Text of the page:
Later, upon addition of the 25th Amendment to the Constitution, a provision was created allowing that the Vice President and "a majority of the principal officers" of the executive branch departments may transmit a notice (to the Speaker of the House and the Senate President Pro tempore) that the President is unfit for office. If the President contests this finding, the Congress is directed to settle the matter.
United States Cabinet nominees are chosen from a large pool of potential candidates. One of the few qualification restrictions is set out in Article One of the Constitution: "no person holding any office under the United States, shall be a member of either house during his continuance in office." Accordingly, a sitting member of the United States Congress must resign his or her seat before accepting a Cabinet appointment. Likewise, a governor appointed to a cabinet post must resign as governor. This constitutional separation between the executive and the legislative branches is distinct from the British parliamentary cabinet system, where, in most cases, members of the Cabinet are required to be sitting members of the legislature.
Under federal officials are prohibited from appointing family members to certain governmental posts, including seats on the Cabinet. Passed in 1967, the law is apparently a response to John F. Kennedy's appointment of Robert F. Kennedy to the post of Attorney General of the United States.
Traditionally, the Secretary of State, the Secretary of the Treasury, the Secretary of Defense, and the Attorney General are the most important members of Cabinet, and form an inner circle. In recent years, the Secretary of Homeland Security has risen to a level of significance that is arguably closer to the "big four" than to the other cabinet offices.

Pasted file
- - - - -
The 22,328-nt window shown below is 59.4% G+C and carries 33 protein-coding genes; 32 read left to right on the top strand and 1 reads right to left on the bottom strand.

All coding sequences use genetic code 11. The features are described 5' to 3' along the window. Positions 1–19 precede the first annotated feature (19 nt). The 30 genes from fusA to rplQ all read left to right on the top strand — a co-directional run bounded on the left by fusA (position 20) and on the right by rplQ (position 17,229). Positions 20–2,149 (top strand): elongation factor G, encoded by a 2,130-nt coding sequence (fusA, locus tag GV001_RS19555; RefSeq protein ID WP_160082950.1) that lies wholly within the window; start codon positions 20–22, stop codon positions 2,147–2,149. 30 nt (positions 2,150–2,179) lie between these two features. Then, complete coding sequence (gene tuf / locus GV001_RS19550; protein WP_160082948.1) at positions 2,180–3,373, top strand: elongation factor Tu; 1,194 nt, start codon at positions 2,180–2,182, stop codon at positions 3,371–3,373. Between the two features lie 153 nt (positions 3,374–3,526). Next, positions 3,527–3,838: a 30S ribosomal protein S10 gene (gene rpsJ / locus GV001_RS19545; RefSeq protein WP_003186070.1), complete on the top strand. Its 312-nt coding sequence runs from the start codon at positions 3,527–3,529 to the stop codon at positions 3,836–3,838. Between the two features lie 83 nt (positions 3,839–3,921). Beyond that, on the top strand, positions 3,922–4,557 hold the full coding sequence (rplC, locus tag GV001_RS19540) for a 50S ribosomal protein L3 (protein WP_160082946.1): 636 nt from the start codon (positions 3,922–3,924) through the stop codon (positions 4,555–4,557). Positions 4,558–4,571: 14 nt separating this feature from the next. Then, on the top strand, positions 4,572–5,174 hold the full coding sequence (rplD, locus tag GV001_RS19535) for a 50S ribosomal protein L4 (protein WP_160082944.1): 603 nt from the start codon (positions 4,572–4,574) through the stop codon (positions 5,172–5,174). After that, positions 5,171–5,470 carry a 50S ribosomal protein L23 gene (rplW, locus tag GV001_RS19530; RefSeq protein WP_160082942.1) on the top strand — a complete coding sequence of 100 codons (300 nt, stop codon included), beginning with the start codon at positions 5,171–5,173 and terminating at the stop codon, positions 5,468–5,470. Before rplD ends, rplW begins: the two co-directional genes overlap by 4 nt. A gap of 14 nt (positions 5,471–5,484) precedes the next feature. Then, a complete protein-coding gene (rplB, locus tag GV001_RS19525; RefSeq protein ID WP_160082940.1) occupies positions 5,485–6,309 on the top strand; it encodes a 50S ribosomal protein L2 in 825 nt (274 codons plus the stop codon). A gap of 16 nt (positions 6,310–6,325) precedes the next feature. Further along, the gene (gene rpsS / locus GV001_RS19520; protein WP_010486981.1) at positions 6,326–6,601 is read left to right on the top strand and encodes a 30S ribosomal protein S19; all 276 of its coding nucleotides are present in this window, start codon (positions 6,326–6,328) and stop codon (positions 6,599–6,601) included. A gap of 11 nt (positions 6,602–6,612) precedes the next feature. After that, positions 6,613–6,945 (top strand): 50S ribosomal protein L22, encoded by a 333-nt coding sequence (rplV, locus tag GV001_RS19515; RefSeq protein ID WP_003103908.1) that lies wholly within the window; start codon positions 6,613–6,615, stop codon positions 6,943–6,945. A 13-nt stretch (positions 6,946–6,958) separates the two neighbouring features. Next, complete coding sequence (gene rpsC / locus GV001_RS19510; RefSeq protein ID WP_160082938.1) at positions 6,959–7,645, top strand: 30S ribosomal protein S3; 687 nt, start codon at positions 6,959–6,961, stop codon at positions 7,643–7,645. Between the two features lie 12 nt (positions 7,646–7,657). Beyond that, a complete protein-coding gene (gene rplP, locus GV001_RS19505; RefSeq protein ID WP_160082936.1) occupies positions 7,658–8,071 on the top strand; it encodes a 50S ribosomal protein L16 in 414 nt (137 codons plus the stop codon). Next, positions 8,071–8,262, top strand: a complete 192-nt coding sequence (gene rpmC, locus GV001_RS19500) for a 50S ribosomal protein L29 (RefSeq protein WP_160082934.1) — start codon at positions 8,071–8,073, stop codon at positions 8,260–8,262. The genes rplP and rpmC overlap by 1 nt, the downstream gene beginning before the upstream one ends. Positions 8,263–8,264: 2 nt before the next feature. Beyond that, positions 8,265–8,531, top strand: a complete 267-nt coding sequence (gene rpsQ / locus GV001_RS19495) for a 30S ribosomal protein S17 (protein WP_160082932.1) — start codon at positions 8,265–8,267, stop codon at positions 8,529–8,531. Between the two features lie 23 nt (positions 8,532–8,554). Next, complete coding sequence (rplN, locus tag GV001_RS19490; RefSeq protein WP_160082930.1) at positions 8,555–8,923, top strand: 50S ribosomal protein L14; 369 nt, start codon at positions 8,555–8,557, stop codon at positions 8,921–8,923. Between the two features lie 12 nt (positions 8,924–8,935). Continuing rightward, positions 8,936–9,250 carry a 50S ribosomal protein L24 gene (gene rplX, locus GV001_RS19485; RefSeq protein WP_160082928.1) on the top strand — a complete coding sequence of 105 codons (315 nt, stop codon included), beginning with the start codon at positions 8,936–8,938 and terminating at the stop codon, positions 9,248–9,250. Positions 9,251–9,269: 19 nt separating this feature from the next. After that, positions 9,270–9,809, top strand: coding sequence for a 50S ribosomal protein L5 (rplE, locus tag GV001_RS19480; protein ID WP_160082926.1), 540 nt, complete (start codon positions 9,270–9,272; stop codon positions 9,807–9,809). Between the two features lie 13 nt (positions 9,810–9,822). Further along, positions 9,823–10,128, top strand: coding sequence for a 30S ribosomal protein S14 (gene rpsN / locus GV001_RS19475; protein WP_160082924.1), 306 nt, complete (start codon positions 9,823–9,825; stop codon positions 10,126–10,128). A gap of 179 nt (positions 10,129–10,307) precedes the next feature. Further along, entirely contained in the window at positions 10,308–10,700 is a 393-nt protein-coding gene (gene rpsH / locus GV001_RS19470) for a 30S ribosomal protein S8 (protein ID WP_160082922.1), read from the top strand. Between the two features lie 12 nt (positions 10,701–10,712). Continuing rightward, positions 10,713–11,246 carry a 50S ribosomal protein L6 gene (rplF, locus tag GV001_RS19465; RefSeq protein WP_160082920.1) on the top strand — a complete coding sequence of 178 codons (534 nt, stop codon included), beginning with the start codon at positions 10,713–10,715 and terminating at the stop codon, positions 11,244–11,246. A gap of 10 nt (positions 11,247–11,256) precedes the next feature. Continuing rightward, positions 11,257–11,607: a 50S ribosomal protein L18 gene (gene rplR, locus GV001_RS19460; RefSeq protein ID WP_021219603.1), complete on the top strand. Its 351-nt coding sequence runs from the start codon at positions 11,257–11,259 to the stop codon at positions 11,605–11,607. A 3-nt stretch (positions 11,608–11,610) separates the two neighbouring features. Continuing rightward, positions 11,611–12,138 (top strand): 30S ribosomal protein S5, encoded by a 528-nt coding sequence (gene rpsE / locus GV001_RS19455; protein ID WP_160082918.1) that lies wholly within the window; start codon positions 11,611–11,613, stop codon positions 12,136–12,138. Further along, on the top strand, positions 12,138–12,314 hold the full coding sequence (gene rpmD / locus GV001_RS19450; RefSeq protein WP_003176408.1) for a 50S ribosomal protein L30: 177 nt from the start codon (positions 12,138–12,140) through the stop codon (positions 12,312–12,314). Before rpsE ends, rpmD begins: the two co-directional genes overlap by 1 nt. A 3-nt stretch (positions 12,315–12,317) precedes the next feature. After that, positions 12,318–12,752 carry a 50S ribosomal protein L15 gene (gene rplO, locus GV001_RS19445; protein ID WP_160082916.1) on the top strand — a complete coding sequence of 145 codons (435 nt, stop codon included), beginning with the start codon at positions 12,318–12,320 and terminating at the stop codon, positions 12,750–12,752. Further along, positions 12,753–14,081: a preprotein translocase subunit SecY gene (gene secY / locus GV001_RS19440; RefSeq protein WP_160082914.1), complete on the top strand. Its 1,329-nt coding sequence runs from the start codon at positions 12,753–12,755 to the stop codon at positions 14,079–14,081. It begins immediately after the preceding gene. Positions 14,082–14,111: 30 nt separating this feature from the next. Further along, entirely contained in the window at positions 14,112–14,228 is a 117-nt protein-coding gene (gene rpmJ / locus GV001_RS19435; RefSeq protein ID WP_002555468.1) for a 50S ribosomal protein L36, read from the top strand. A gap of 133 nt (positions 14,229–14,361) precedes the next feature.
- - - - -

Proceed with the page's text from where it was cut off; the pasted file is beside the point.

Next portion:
During a meeting of the President's Cabinet, members are seated according to the order of precedence, with higher ranking officers sitting closer to the center of the table. Hence, the President and Vice President sit directly across from each other at the middle of the oval shaped table. Then, the Secretaries of State and Defense are seated directly to the right and left, respectively, of the President and the Secretary of Treasury and the Attorney General sit to right and left, respectively, of the Vice President. This alternation according to rank continues, with Cabinet-rank members (those not heading executive departments; the Vice President excluded) sitting at the very ends, farthest away from the president and vice president.
|Secretary of State||Condoleezza Rice|
|Secretary of the Treasury||Henry Paulson|
|Secretary of Defense||Robert Gates|
|Attorney General||Michael Mukasey|
|Secretary of Homeland Security||Michael Chertoff|
|Secretary of the Interior||Dirk Kempthorne|
|Secretary of Agriculture||Edward Schafer|
|Secretary of Commerce||Carlos Gutierrez|
|Secretary of Labor||Elaine Chao|
|Secretary of Health and Human Services||Michael Leavitt|
|Secretary of Housing and Urban Development||Steve Preston|
|Secretary of Transportation||Mary Peters|
|Secretary of Energy||Samuel Bodman|
|Secretary of Education||Margaret Spellings|
|Secretary of Veterans Affairs||James Peake|
|Vice President of the United States||Richard Cheney|
|White House Chief of Staff||Joshua Bolten|
|Administrator of the Environmental Protection Agency||Stephen Johnson|
|Director of the Office of Management and Budget||Jim Nussle|
|Director of the National Drug Control Policy||John Walters|
|United States Trade Representative||Susan Schwab|
Level I of the Executive Schedule is the pay grade for cabinet officials. In addition to the fifteen cabinet secretaries, six positions are listed in the Level I, of which only three (Director of the OMB, Director of the National Drug Control Policy, and the U.S. Trade Representative) have cabinet-level positions. The remaining three are as follows:
|Chairman, Board of Governors of the Federal Reserve System||Ben Bernanke|
|Commissioner of the Social Security Administration||Michael Astrue|
|Director of National Intelligence||Mike McConnell|
Bennett, Anthony. 'The American President's Cabinet' Houndmills, Basingstoke, Hampshire: Macmillan, 1996. ISBN 0-333-60691-4. A study of the U S Cabinet from Kennedy to Clinton.